With the recent mergers of Firmenich and Danisco Flavors, Givaudan and Quest, and Frutarom’s ongoing shopping spree, consolidation is on everyone’s minds. Raymond Hughes, president, ingredients, flavors division at A.M. Todd, sees something larger at work.
Yet consolidation may not fulfill its promise, says Robertet CEO Philippe Maubert: “Consolidation does not necessarily translate into organic growth. Because products in the flavor and fragrance industry are customized to work in a specific application—with the result a consumer product that is different than all other products in the market—the true key growth is to continuously deliver the most creative and cost-effective products. There is no evidence that merged companies with increased business complexities a can deliver this more effectively than they could before a merger."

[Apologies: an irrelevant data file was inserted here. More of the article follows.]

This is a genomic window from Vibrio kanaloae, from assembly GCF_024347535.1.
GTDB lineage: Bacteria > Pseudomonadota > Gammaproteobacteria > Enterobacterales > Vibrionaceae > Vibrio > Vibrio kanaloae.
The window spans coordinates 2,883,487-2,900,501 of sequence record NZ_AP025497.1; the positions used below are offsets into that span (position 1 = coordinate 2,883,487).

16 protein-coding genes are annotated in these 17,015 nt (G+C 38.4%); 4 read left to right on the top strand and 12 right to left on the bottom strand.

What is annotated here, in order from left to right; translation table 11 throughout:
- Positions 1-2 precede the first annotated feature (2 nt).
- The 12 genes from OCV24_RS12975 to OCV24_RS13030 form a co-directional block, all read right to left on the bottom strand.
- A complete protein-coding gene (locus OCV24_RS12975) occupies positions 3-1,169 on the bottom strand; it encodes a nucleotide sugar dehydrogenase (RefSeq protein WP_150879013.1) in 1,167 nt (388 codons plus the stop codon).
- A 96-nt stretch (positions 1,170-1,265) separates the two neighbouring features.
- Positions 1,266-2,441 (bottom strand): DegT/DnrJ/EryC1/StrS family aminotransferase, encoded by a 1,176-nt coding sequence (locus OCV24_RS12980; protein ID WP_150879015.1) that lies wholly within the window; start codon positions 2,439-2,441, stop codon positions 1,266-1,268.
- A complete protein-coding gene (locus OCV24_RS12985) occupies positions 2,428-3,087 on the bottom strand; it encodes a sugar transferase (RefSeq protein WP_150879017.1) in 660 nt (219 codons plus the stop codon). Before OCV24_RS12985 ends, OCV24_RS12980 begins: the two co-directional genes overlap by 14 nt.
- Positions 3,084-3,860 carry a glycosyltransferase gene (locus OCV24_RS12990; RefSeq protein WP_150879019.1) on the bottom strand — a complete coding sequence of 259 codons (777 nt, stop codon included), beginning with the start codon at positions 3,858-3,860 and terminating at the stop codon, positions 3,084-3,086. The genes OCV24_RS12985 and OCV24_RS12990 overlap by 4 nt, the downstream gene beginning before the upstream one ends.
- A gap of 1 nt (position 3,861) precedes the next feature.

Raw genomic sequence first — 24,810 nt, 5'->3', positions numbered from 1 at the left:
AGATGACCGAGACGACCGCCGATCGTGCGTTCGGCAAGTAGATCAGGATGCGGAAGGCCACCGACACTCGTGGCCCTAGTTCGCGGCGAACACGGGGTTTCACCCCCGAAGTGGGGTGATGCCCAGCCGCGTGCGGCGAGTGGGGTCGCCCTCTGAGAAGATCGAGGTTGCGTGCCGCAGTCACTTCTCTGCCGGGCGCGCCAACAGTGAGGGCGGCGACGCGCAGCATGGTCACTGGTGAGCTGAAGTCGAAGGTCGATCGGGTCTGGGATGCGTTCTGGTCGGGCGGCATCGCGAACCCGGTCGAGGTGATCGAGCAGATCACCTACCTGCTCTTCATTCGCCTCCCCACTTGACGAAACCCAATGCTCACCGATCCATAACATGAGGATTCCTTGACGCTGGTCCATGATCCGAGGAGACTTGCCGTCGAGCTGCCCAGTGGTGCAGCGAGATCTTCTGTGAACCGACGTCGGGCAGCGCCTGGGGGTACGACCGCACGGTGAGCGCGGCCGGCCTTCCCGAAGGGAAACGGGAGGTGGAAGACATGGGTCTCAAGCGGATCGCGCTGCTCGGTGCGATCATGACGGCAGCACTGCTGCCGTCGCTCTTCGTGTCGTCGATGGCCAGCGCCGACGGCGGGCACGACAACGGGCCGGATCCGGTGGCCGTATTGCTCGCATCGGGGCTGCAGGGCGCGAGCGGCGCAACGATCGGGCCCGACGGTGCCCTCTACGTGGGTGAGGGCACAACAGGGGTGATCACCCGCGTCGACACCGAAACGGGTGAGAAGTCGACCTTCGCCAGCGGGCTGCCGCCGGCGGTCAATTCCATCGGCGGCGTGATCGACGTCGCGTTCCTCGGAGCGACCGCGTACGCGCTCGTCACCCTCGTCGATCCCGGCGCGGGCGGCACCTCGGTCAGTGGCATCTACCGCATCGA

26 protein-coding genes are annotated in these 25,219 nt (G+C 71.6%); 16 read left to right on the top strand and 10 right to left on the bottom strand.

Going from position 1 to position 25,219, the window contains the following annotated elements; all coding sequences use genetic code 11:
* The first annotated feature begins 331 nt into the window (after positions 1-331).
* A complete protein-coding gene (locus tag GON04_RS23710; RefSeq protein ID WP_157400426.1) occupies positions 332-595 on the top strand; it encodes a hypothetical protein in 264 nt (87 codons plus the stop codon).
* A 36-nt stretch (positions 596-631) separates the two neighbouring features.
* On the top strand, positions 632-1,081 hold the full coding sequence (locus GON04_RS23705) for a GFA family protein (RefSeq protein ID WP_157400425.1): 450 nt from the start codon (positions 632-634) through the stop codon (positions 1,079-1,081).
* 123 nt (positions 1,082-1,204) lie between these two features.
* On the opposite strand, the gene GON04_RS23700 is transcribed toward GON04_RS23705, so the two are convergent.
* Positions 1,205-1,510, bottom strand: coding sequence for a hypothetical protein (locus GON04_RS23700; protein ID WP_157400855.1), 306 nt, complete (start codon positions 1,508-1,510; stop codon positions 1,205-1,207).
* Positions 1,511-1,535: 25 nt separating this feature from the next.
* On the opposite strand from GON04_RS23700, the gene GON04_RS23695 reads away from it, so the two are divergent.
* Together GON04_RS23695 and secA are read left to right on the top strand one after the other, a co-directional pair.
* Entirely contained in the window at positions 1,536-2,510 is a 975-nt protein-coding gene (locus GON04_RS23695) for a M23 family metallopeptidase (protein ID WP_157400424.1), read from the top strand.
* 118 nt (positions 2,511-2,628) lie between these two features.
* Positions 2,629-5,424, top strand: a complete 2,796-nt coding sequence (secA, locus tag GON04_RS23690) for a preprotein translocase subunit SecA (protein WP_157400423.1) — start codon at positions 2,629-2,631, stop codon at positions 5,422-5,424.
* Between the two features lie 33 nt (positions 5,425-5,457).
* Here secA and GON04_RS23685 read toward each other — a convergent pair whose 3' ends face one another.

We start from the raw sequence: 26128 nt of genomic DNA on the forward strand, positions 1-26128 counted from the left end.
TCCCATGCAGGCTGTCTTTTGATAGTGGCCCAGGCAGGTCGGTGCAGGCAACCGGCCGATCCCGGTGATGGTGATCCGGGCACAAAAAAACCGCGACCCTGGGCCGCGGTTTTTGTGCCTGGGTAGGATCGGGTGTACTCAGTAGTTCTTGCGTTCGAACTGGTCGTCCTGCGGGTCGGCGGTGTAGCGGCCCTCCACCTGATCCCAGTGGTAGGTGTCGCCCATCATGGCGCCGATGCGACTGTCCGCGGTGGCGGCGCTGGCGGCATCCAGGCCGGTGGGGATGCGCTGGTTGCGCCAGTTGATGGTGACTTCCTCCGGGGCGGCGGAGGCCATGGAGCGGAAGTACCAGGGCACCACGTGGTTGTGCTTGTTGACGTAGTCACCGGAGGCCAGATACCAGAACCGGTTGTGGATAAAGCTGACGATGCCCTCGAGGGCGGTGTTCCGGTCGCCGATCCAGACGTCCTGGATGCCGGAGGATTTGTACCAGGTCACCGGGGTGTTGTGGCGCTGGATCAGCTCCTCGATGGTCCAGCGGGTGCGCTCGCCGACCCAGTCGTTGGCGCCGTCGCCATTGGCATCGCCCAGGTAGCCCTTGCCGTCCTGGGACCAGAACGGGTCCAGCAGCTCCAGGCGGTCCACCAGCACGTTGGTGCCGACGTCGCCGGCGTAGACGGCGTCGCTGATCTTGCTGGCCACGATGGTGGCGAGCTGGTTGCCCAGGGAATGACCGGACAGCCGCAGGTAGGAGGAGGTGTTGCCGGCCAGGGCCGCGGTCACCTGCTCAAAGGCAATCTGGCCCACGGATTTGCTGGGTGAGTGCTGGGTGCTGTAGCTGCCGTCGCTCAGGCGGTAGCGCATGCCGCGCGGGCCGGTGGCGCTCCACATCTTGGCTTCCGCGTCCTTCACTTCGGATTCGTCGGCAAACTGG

drom’s president Ferdinand Storp concurs. “You shouldn’t be big just to be big,” he says. “… [M]arket share isn’t a healthy way to look at this.” Storp feels that creativity must be the driver of moves within the industry, pointing to the example of Daimler Chrysler in which the company’s growth paralleled decreasing quality. “This demonstrates that you can’t be everything to everyone,” Storp says, “and there will become a need to seek out specialists who can be counted on to do the job right.”